At the end of last week's episode the ol' study group found out former member Pierce Hawthorne had passed away. It came after a moody, Zodiac
style procedural, and I thus wrote: " While the reveal of Pierce's death at the end certainly cemented the
gloomy mood, I'm not sure if an homage episode so reliant on plotting
and such a distinct spectacle was truly the right place for the news.
Let's then hope there will be a little more to this thread in future
Heh. It's fun to quote oneself. So color me impressed, because this week's episode confronts Pierce's death, his life and what he truly meant to the study group in particularly impressive fashion. Truth be told I didn't laugh out loud despite a lot of fine bits, but this episode's real strengths were all based around the darker edges the group had to go to face Pierce one last time.
After a full-on Laser Lotus funeral the gang skulks into the study room only to be confronted by Mr. Stone, a representative of Pierce's estate. Stone states that upon Pierce's death, each member of the group became a suspect in what could be his possible murder. In order to be cleared they must all undergo a polygraph test -- in this case a group polygraph. As Jeff gets hooked up he states polygraph is "the acupuncture of the law system." It's a rather amusing scenario, and quite clearly another bottle episode where the group is meant to turn on each other. Heck, it's right there in the title, which pays homage to "Cooperative Calligraphy", a fan favorite if there ever was one.
Stone has a set of questions written by Pierce for each member to answer. Questions that quickly wear them down, until it is revealed that was just the warm up phase, and now, to truly be cleared and receive a portion of Pierce's estate, the real questioning shall begin. Jeff promptly 'Wingers' that Pierce is creating "a labyrinth of emotional manipulation and strategic instigation."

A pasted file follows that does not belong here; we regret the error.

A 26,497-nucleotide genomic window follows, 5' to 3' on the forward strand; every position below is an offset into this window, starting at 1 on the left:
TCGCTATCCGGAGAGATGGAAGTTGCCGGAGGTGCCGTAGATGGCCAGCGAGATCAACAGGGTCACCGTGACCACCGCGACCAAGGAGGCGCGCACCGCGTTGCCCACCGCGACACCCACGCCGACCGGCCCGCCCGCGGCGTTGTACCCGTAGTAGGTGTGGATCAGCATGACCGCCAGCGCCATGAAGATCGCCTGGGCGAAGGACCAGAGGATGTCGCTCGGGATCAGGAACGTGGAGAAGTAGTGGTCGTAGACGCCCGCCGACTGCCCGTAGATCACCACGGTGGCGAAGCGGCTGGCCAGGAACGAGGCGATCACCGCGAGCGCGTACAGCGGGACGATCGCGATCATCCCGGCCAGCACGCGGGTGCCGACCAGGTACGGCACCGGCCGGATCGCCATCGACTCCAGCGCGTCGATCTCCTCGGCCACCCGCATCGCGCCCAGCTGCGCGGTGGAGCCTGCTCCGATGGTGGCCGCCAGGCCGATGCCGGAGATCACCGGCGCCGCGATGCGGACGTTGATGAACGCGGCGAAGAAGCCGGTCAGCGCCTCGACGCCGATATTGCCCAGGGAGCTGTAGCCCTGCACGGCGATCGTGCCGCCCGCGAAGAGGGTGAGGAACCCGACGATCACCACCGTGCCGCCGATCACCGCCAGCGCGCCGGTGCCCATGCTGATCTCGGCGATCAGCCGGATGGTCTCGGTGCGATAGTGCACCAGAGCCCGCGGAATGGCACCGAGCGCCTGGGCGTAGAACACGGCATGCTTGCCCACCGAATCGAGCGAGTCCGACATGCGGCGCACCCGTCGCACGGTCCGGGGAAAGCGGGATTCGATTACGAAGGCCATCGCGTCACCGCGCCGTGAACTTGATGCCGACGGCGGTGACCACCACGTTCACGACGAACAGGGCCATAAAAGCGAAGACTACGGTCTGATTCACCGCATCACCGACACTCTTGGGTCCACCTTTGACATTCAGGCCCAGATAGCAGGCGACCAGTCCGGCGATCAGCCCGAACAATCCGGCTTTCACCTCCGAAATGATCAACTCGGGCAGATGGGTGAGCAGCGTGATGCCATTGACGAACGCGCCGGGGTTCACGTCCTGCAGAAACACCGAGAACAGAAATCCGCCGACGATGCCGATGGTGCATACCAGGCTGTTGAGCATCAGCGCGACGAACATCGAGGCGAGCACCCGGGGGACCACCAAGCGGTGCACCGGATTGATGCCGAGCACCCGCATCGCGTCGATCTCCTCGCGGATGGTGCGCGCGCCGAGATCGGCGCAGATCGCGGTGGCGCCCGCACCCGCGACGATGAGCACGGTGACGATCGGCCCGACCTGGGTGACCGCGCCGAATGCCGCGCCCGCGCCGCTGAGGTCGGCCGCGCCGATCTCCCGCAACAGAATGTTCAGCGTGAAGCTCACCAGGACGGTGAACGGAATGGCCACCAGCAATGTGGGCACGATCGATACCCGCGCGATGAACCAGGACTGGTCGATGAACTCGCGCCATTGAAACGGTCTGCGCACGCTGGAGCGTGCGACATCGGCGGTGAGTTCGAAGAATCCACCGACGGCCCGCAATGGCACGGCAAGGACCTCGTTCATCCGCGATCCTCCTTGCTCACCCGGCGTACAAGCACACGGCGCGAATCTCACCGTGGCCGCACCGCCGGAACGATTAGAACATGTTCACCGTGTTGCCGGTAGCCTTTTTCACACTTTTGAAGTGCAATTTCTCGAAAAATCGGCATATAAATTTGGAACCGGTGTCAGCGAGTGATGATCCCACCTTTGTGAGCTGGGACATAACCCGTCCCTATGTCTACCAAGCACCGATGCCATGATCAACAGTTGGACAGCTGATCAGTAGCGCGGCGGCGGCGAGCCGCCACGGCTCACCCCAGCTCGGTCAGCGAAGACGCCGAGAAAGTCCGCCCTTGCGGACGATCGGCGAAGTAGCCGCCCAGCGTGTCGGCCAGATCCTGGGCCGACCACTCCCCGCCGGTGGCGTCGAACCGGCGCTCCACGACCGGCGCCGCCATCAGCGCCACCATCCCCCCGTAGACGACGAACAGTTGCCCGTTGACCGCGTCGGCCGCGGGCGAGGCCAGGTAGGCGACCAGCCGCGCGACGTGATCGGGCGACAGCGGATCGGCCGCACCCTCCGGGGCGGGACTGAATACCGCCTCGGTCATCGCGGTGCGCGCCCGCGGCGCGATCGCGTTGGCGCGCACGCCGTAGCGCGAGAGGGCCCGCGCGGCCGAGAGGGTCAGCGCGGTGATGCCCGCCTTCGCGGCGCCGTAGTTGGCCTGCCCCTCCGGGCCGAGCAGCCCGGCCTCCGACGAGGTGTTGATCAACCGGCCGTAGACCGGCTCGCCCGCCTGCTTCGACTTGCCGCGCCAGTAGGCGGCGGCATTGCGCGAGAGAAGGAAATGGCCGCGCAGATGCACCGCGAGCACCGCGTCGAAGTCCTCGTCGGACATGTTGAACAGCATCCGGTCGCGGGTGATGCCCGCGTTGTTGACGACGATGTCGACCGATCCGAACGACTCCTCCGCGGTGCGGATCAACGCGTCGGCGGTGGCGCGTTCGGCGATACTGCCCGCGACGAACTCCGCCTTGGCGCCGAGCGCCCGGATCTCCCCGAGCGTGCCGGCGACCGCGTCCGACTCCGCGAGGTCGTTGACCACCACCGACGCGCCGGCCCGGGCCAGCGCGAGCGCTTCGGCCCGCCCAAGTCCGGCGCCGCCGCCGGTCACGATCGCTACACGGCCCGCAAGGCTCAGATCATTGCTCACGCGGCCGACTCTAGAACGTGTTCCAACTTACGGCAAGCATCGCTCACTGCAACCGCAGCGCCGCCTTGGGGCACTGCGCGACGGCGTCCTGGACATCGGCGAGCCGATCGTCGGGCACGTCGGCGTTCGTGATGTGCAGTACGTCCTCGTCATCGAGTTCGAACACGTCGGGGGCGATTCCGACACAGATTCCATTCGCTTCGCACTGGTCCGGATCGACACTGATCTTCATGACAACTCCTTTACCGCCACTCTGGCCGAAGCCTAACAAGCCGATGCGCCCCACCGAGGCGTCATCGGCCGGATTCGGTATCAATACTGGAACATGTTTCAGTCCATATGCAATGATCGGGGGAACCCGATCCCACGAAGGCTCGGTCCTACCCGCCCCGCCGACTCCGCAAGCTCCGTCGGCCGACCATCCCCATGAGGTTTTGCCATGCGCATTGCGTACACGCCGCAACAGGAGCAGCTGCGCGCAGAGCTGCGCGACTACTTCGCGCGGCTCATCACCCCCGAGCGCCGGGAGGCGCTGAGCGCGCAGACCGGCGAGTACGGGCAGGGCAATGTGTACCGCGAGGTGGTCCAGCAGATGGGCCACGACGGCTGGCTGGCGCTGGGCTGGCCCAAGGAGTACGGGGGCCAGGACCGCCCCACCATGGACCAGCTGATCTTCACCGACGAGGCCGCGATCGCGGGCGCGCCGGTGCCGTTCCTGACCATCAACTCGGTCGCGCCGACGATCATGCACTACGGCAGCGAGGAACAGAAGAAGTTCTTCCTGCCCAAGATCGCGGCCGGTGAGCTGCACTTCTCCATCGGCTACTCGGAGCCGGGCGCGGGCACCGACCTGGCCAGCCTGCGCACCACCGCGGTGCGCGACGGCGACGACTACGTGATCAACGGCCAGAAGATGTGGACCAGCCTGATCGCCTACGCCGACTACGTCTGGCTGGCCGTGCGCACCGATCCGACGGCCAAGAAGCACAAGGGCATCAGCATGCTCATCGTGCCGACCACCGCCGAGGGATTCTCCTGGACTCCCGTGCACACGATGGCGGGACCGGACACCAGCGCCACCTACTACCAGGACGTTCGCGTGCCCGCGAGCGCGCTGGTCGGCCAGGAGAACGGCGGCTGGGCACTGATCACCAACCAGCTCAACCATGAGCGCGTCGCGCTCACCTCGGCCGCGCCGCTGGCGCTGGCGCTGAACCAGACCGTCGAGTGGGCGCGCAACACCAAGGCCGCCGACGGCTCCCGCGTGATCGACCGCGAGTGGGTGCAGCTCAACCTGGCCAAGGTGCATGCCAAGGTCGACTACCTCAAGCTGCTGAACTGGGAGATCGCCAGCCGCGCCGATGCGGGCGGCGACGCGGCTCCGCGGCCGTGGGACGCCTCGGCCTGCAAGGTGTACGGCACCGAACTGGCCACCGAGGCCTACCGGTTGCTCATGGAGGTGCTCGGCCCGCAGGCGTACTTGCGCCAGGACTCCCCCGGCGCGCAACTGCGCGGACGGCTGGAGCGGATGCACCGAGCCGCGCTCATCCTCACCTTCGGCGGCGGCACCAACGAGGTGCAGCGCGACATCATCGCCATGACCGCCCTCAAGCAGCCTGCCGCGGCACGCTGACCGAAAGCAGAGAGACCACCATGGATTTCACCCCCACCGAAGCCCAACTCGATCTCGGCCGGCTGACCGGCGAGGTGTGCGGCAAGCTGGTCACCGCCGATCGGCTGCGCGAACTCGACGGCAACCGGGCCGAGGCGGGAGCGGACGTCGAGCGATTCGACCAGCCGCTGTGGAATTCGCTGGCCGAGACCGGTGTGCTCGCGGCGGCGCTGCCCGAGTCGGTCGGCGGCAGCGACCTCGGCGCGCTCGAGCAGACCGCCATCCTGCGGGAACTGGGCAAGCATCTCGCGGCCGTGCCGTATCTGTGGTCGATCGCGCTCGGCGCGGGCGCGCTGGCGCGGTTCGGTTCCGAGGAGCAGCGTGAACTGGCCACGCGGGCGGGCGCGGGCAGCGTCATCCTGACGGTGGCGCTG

And he's right, per usual. But what's so beautiful about this episode is how Pierce totally absent from this episode in the form of Chevy Chase, is very much this episode. Pierce as the instigator, the curmudgeon, even the confidant, plays into how the group continues to lie to each other even in his absence. They come to terms with the fact that they've always lied to each other, put each other down, with or without Pierce. Addressing the history these people have in such a way is rather extraordinary to watch unfold. While there are a few moments, especially with Abed and Britta, that feel like characters at their most stereotypical, that's also part of the point, since Pierce so often himself labeled the group in such narrow terms. Determined to just stop the lying, the group lays it all on the table, with Troy getting the capper ""I've never been to Legoland. I just wanted you guys to think I was cool."
What's extra special about this episode is that in its own covertly Piercian way it built up to how Harmon and co. are going to deal with the departure of Donald Glover. As each character is bequeathed a gift from Pierce (all of them get sperm), Pierce offers Troy, someone he thought had the heart of a hero, his $14.4 million worth of shares in Hawthorne wipes... only on the condition that he take Pierce's yacht and sail around the world, becoming the man Pierce could never be. It may sound like a lazy idea on paper, but for this to come from Pierce, a man who really knew how wonderful each member of the group was, knew their potential and worth when they couldn't see it, especially because he himself had squandered so much of his own life, makes it worthwhile.
I applaud the show for ending (sans hilarious bumper with seemingly stone-faced Stone's true colors) on such a somber moment.
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